I would like to introduce you to a new radio modem that we developed for very long range datalinks!
Some of the key features of the RFD900 are as follows:
These modems are designed to support long range applications, while being easy to use and affordable.
These modems have been flying in various platforms and have demonstrated excellent performance in real applications.
RFD900 modems are now available at: http://store.rfdesign.com.au
Support within APM planner and the radio configurator from Michael Oborne is already available.
It works seamlessly with APM planner, all radio Mavlink parameters are available.
Update, December 2014: The RFD900+ with improved specifications is available now at:
Can the rfd900+ take an sbus signal and send it to an rfd900u, which will then output that same sbus signal?
I am also curious about powering the RFD900 externally or from the flight controller. It would be simpler to power the radio from the flight controller, so this is my preferred solution. Is it not recommended to do so because you risk to damage your flight controller by drawing too much current, or because the telemetry range could suffer because the radio cannot get enough power? Other outcomes? If it is a question of the range being restricted, I guess it is a matter of testing to see if the actual range you achieve is sufficient for your use?
Thanks for sharing any insight on this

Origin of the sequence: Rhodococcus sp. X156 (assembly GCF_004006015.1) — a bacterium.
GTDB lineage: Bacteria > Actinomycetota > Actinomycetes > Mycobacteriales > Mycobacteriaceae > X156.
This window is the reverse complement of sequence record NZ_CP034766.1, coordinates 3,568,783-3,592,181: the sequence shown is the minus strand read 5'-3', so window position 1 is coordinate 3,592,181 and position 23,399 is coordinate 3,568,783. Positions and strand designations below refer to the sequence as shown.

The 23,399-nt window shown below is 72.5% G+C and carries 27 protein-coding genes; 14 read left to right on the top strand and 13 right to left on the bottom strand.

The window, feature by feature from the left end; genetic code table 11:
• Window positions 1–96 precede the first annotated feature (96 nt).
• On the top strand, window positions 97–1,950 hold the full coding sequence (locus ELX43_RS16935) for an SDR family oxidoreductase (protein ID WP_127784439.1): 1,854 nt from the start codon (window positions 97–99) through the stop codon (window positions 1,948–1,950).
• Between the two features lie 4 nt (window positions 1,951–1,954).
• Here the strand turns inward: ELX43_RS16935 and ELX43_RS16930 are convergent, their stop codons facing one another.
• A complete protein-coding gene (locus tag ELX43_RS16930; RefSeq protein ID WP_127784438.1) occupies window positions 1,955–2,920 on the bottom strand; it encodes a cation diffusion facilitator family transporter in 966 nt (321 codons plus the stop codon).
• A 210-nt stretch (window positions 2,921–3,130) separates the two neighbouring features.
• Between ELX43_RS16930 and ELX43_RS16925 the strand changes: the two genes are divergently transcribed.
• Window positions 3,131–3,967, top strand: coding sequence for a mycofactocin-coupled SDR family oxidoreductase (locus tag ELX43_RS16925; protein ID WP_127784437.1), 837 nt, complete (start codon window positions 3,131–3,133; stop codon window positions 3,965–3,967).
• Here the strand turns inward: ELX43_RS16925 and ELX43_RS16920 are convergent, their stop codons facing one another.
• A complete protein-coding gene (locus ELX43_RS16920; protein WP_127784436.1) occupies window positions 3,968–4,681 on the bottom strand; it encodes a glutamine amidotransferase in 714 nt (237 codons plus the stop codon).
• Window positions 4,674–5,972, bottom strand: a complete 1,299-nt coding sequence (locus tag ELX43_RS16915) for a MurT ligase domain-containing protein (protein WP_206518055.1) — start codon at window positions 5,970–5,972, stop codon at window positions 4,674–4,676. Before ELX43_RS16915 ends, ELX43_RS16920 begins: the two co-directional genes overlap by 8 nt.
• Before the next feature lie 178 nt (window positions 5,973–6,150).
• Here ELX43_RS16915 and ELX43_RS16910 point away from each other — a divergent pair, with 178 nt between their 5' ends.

I'm looking to put the antennas for my 900+ (for uav basestation) and 900x (for remote instrument control) up on a pole (up to 60' if possible). Can I use SMA extensions to connect the RFD radios on the ground to their dipole antennas on top of the pole? How far can antennas be extended without interfering with performance? Is there a better way to do this?
I'd think you would want to mount the modem on top of the pole and run data & power over the 60 feet (using a $30 active USB extension) rather than the coax because losses can be quite high. Try this calculator - http://www.qsl.net/co8tw/Coax_Calculator.htm It shows 9.2dB loss even with a 1:1 SWR with RG-58. Of course, you could look into low-loss coax but I'm guessing that may get pretty pricey for 60 feet. Not sure. Interesting project. Good luck.
Thanks for the suggestions. I think I'll try to find someone who can make an active USB extension out of silicone wire or something so it's not going to break in sub zero temperatures. I suppose this should also have some kind of shielding to?
Well, USB needs one twisted pair for each direction. If you can't find an off-the-shelf outdoor type, maybe you could buy the indoor type and just use the electronics by replacing the cable with two silicone twisted pairs. I do see an indoor one (SKU #1501-SF-52 at sfcable.com). The active electronics module is only on one end and it looks like that would be the end that plugs into your pc so it would be indoors (I assume) and wouldn't need to be outside where it might need to be heated. Well lots of stuff to think about and experiment with. Sounds like fun.
If you were really going to go the home-made USB cable route, CAT-5e would be a good choice. Here's some rated to -40C. Not sure about price but probably fairly cheap: